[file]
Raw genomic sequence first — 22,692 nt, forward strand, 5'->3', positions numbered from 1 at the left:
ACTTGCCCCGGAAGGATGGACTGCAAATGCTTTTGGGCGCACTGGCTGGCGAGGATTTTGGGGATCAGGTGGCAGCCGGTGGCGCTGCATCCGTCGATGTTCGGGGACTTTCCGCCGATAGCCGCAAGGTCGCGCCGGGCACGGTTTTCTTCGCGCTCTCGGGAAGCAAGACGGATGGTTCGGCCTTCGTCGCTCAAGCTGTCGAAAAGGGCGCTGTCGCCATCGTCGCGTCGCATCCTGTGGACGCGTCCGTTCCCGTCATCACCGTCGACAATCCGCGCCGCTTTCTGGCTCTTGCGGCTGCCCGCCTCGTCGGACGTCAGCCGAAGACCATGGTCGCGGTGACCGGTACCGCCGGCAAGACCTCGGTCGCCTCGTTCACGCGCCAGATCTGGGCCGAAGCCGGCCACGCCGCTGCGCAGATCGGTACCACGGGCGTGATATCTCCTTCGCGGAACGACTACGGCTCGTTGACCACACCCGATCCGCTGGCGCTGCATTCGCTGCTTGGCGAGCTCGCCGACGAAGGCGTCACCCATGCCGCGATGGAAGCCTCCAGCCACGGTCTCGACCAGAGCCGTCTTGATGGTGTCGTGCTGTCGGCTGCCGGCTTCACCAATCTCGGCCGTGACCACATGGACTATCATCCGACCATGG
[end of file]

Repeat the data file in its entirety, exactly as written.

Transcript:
Raw genomic sequence first — 22,692 nt, forward strand, 5'->3', positions numbered from 1 at the left:
ACTTGCCCCGGAAGGATGGACTGCAAATGCTTTTGGGCGCACTGGCTGGCGAGGATTTTGGGGATCAGGTGGCAGCCGGTGGCGCTGCATCCGTCGATGTTCGGGGACTTTCCGCCGATAGCCGCAAGGTCGCGCCGGGCACGGTTTTCTTCGCGCTCTCGGGAAGCAAGACGGATGGTTCGGCCTTCGTCGCTCAAGCTGTCGAAAAGGGCGCTGTCGCCATCGTCGCGTCGCATCCTGTGGACGCGTCCGTTCCCGTCATCACCGTCGACAATCCGCGCCGCTTTCTGGCTCTTGCGGCTGCCCGCCTCGTCGGACGTCAGCCGAAGACCATGGTCGCGGTGACCGGTACCGCCGGCAAGACCTCGGTCGCCTCGTTCACGCGCCAGATCTGGGCCGAAGCCGGCCACGCCGCTGCGCAGATCGGTACCACGGGCGTGATATCTCCTTCGCGGAACGACTACGGCTCGTTGACCACACCCGATCCGCTGGCGCTGCATTCGCTGCTTGGCGAGCTCGCCGACGAAGGCGTCACCCATGCCGCGATGGAAGCCTCCAGCCACGGTCTCGACCAGAGCCGTCTTGATGGTGTCGTGCTGTCGGCTGCCGGCTTCACCAATCTCGGCCGTGACCACATGGACTATCATCCGACCATGG